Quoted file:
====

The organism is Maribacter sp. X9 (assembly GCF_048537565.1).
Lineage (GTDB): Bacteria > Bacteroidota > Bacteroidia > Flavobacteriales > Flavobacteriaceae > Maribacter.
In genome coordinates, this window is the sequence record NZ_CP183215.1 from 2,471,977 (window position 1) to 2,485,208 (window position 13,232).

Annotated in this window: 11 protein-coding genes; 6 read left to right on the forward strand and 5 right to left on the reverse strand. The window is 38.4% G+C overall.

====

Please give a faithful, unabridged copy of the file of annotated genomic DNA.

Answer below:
The organism is Maribacter sp. X9 (assembly GCF_048537565.1).
Lineage (GTDB): Bacteria > Bacteroidota > Bacteroidia > Flavobacteriales > Flavobacteriaceae > Maribacter.
In genome coordinates, this window is the sequence record NZ_CP183215.1 from 2,471,977 (window position 1) to 2,485,208 (window position 13,232).

Annotated in this window: 11 protein-coding genes; 6 read left to right on the forward strand and 5 right to left on the reverse strand. The window is 38.4% G+C overall.